By Caroline Humer
NEW YORK (Reuters) - The bills for the flu - at epidemic levels in the United States this winter - are piling up.
The nation's three largest insurers, UnitedHealth Group Inc, WellPoint Inc, and Aetna Inc, have paid at least $100 million more than usual this year to cover doctor and hospital visits by people with the flu.
The total cost is expected to mount this winter as influenza runs its course but it should still be less than a severe outbreak like in 2009. In part, that is because the flu's intensity appears to be subsiding.
The Centers for Disease Control on Friday said that the number of flu incidents has fallen in some areas of the United States, but continues to spread in others. The U.S. government agency said 47 states reported widespread flu activity, and 26 states and New York City had reported high numbers of flu-like illnesses.
The percent of flu-related doctor visits fell for the second week in a row, especially in the South, Southeast, Midwest and New England, the CDC said.
To be sure, the costs of the flu to insurers is only a small part of the economic damage. Statistical analysis by the CDC in 2007 - the most recent analysis - put the total cost of a typical flu season at $87 billion. Those costs include direct medical expenses such as hospitalizations and projected lost earnings due to illness and death.
The flu can hurt the finances of workers, the companies they work for, and the overall economy. Tourism drops, hurting airlines and cruise ships; retail sales fall as shoppers stay home and business contracts as sales stagnate.
"Absenteeism is loss of productivity, but then there is the person who is like the walking wounded. They show up to work, but you wonder what they are really contributing," Bill Rosenberg, a director in PwC Human Resource Services said.
And the flu's challenges come as corporate America is less staffed than in previous epidemics, and many workers and businesses are still struggling to recover from October's Superstorm Sandy, which destroyed buildings and infrastructure on the East Coast.
Some companies are helped, of course. Procter & Gamble Co said on Friday it has sold more of its Vicks branded products, Puffs tissues and Zzzquil, a new version of NyQuil. Kimberly-Clark said on Friday that its healthcare and facial tissue businesses had picked up in January and was probably helped by the cold and flu season.
STICKING TO THE COUCH
Dave Shove, an equity analyst at BMO Capital Markets, believes that the flu has peaked based on Google Flu Trends, which uses Google search data to estimate flu activity. He expects the insurers to set aside about the same amount of money for flu costs during the next few months as they did during October, November and December.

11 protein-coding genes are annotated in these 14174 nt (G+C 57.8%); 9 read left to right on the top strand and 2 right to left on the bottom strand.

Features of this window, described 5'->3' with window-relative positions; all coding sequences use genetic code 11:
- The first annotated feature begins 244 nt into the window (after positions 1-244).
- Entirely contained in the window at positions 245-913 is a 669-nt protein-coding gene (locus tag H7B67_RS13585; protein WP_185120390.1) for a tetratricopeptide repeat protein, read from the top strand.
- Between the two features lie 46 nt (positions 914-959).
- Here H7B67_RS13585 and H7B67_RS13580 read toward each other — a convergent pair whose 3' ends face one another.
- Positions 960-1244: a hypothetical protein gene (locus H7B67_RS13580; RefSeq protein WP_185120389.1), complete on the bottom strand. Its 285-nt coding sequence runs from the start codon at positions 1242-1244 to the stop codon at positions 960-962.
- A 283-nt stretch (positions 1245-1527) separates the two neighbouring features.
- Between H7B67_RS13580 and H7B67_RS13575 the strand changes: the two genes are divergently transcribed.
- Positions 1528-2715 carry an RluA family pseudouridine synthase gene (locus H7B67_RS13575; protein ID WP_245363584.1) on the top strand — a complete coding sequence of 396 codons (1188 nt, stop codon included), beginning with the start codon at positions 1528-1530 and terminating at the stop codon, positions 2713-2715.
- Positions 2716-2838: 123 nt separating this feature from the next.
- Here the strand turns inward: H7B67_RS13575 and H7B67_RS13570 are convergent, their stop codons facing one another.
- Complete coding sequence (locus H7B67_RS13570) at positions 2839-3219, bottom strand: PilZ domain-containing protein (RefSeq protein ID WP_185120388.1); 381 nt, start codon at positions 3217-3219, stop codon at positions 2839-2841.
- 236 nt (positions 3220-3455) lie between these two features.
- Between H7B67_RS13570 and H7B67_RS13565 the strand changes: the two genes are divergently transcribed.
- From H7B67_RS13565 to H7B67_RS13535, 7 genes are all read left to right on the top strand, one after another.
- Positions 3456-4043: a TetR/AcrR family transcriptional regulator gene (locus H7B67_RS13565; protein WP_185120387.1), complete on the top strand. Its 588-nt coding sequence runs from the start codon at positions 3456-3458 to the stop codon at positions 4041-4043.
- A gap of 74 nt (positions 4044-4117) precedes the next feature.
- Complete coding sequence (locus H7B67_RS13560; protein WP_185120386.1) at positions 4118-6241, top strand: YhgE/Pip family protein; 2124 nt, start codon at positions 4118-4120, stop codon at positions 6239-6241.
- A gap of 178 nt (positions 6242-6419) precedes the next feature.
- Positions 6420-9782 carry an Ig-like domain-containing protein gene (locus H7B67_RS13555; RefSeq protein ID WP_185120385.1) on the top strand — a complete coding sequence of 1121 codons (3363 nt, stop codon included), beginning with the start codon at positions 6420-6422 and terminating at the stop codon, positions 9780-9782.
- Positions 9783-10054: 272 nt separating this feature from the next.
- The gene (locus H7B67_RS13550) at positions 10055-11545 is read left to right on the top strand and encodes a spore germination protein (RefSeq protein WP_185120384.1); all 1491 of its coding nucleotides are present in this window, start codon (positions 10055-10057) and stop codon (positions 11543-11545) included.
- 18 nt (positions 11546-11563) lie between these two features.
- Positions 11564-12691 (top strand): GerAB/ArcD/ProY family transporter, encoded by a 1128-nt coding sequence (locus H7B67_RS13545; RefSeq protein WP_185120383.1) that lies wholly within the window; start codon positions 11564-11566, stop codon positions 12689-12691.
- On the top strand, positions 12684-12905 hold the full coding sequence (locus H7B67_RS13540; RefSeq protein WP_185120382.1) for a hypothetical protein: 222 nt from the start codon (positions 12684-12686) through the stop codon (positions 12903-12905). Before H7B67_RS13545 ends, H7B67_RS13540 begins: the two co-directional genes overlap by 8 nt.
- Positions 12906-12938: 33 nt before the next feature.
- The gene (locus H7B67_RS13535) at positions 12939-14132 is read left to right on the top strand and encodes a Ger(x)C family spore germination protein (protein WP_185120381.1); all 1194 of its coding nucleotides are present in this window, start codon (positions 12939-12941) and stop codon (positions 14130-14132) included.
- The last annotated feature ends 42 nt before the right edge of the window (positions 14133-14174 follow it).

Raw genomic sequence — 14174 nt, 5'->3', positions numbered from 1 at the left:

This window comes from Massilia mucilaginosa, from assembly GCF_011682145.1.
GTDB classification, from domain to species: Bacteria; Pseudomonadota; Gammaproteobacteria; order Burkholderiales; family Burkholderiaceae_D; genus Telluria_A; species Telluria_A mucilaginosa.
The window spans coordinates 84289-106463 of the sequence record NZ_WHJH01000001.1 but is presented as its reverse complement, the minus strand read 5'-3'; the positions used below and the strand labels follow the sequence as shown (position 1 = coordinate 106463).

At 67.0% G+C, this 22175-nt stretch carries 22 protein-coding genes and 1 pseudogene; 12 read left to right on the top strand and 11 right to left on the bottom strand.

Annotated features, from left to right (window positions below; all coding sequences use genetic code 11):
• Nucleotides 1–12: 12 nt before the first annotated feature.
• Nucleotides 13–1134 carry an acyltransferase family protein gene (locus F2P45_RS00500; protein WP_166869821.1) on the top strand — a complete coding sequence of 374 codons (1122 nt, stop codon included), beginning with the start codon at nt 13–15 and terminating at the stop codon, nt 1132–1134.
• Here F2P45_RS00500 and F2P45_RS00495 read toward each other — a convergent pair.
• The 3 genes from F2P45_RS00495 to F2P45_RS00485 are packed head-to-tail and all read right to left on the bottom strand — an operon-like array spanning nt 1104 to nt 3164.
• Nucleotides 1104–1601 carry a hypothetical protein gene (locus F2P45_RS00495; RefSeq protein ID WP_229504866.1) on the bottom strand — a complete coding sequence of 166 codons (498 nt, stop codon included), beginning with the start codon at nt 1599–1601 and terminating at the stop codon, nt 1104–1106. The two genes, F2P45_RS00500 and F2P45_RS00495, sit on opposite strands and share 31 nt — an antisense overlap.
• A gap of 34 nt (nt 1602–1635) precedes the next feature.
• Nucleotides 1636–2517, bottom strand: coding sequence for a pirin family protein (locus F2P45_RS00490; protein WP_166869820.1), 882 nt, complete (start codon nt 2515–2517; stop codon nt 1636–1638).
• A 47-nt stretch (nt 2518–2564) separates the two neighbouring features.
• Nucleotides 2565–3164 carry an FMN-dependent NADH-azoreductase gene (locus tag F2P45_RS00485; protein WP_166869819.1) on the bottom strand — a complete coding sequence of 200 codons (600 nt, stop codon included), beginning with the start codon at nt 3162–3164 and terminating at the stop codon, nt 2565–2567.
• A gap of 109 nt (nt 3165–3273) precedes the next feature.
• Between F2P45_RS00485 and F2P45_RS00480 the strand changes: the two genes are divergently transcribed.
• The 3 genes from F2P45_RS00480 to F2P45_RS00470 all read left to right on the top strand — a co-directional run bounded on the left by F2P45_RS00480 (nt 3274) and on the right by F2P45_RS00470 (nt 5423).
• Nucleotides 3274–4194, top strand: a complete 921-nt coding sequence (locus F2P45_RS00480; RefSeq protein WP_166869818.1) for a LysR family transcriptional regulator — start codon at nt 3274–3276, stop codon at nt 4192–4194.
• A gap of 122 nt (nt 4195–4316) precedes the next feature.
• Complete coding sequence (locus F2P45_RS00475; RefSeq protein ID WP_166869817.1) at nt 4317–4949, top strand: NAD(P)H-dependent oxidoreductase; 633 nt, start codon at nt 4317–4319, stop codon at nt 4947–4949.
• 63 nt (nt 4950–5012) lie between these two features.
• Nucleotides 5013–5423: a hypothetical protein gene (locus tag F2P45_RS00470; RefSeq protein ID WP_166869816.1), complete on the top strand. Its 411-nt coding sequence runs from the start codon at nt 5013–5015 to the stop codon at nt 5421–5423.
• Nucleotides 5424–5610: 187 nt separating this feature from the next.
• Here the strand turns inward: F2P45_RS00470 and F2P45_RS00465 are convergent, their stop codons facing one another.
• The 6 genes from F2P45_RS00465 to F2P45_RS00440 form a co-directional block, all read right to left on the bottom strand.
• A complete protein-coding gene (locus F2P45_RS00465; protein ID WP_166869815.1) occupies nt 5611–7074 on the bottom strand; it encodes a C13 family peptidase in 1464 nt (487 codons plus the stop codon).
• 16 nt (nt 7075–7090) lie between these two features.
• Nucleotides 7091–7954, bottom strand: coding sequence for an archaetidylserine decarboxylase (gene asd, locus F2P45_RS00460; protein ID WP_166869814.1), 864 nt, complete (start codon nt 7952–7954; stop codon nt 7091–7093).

Most of the costs to insurers are for plans in which they assume the risk, such as for individual and small business coverage, and in government insurance programs like Medicaid or Medicare if they receive a fixed amount to cover each person's health care costs.
Still, a trend in the United States where consumers use doctors and hospitals less has made this a proportionately less expensive flu season for the insurers than, say, in 2009, Shove said.
"A lot of people are not going to the hospital to get admitted ... They are just staying on the couch at home," he said.
WellPoint, which reported earnings on Wednesday, said that the flu cost the company about $10 million, or 2 cents per share, during the fourth quarter.
WellPoint did not estimate the flu's future costs, but cited it as one of several factors behind uncertainty about its outlook for 2013. It said its Medicaid insurance plans, the government program for the poor and disabled, had been hit, but its insurance business for employers had not. (In that business, companies cover the costs of employees' health bills through self insurance.)
Last week, UnitedHealth, the nation's largest health insurer, said that the flu this year cost $50 million more than a typical flu. And earlier this month, Aetna told investors that it expected to spend more than its usual budget for a flu season of $40 million to $50 million, but less than the $100 million it spent in 2009 when swine flu hit countries around the globe.
Aetna is due to report on its December ended quarter next week, followed by Cigna Corp and Humana Inc.
(Reporting By Caroline Humer; Additional reporting by Jessica Wohl in Chicago and Sharon Begley in New York; Editing by Jilian Mincer and Nick Zieminski)